Brian Underwood: For where your treasure is, there your heart will be also
A mailbox can be just as good as a calendar when it comes to telling the time of year.
Clearly, advertisements abound in our mail year-round, but there are nuances included in the rest of our mail that tell us what’s around the corner.
Now, I’m as guilty as the next person of immediately depositing grocery and department store ads into the round file, but in this frenzy, I need to be careful not to discard something important. Something like what is beginning to hit our mailboxes right now.
With temperatures dropping along with the leaves, solicitations to support a variety of charities are beginning to arrive in the mail. In a reflexive fury of auto-trashing junk mail the other day, I nearly tossed a couple of important invitations.
Now, given the overwhelming number of opportunities that seem to bombard us each day to financially help others, it’s perfectly understandable to have that instinctive urge to file requests to support charities. But maybe take this occasion to pause on the subject and consider, where does giving fit into your priorities?
In Matthew 6:21, Jesus tells his disciples during his Sermon on the Mount, “For where your treasure is, there your heart will be also.” In this portion of his sermon, Jesus is saying both literally and figuratively, where we spend our financial resources, time, and talent is generally in direct relationship to what we value.
Reflecting on this verse gives us a great opportunity this season to consider our spending priorities, and how we spend our time, for that matter.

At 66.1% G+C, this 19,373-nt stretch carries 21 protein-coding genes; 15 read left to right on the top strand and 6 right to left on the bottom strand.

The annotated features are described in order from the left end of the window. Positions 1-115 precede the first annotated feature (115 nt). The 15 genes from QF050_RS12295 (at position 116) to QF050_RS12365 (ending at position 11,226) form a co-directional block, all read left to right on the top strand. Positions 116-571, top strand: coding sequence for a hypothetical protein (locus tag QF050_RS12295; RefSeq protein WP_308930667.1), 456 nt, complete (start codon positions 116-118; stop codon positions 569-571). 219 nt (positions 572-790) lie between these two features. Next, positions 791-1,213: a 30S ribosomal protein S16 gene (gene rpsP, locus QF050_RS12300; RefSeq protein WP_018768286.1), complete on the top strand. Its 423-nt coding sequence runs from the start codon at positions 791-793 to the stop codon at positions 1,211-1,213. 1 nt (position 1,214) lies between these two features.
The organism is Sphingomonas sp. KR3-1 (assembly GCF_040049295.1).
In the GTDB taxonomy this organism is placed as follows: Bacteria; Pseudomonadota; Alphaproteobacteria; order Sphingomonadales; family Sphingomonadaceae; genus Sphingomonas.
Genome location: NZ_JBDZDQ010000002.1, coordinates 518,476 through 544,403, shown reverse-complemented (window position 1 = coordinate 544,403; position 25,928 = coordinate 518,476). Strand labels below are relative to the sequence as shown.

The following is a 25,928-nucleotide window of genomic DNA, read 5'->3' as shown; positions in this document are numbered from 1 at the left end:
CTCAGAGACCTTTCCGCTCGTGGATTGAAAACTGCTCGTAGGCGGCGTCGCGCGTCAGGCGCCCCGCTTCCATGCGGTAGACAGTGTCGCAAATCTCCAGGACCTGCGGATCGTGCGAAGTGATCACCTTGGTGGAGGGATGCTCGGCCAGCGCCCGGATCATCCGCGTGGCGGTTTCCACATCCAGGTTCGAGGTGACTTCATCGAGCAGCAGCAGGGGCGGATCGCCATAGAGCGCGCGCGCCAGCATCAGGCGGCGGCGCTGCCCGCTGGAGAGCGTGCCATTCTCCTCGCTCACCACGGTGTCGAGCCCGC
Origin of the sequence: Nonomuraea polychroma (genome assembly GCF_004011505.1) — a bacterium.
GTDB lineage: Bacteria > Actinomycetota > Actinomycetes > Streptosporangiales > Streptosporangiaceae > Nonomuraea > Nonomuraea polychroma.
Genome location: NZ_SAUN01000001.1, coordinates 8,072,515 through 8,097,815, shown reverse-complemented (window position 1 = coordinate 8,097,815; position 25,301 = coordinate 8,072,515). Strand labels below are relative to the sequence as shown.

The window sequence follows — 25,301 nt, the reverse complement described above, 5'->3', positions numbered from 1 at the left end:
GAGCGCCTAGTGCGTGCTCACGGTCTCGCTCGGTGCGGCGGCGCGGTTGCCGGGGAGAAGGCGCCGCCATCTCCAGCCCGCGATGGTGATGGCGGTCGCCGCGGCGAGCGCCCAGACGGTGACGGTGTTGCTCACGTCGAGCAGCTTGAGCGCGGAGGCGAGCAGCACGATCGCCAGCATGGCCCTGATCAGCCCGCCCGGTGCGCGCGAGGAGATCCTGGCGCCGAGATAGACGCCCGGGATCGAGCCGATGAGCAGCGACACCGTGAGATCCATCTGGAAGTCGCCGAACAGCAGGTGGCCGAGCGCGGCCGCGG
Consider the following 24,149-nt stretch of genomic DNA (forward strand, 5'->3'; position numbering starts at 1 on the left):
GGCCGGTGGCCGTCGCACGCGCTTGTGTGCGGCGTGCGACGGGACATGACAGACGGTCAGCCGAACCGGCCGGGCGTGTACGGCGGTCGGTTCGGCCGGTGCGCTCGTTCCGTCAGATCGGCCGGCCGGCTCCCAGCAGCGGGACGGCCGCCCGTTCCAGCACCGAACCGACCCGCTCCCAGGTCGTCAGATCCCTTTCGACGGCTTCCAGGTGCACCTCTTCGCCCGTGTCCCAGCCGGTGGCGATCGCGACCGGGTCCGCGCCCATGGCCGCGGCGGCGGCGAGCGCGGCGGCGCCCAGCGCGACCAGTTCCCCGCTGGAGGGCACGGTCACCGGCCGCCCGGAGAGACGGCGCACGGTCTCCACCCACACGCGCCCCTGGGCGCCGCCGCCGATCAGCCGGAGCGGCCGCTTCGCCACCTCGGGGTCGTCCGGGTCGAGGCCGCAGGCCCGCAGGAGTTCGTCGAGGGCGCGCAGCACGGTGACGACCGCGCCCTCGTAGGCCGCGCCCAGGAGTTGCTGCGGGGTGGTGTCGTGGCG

Immediately before this, in verses 19-20, Jesus says, “Do not store up for yourselves treasures on earth, where moths and vermin destroy, and where thieves break in and steal. But store up for yourselves treasures in heaven, where moths and vermin do not destroy, and where thieves do not break in and steal.”
His teaching here is clear. Apply the blessings we’ve been given to eternal things, to those things that bless others and bring honor and glory to the Lord. But how much is one called to give?
In one of the many instances when the Pharisees tried to trick Jesus (and always failed), our Lord, on the issue of finances said in Mark 12:17, “Give back to Caesar what is Caesar’s and to God what is God’s.”
The Bible makes several references to tithing. The word tithe, which means one-tenth, is most commonly used as a verb and in the context of giving to the Lord what is his. Two verses where this clearly articulated are in Leviticus 27:30 (TLB), “A tenth of the produce of the land, whether grain or fruit, is the Lord’s, and is holy.” And 2 Corinthians 9:7 (NIV) says, “Each of you should give what you have decided in your heart to give, not reluctantly or under compulsion, for God loves a cheerful giver.”
The notion of tithing, or giving the Lord 10 percent of our gifts and earnings, is a far-flung pipe dream for many. At the end of the day, it comes down to a matter of trust, which is the very essence of faith.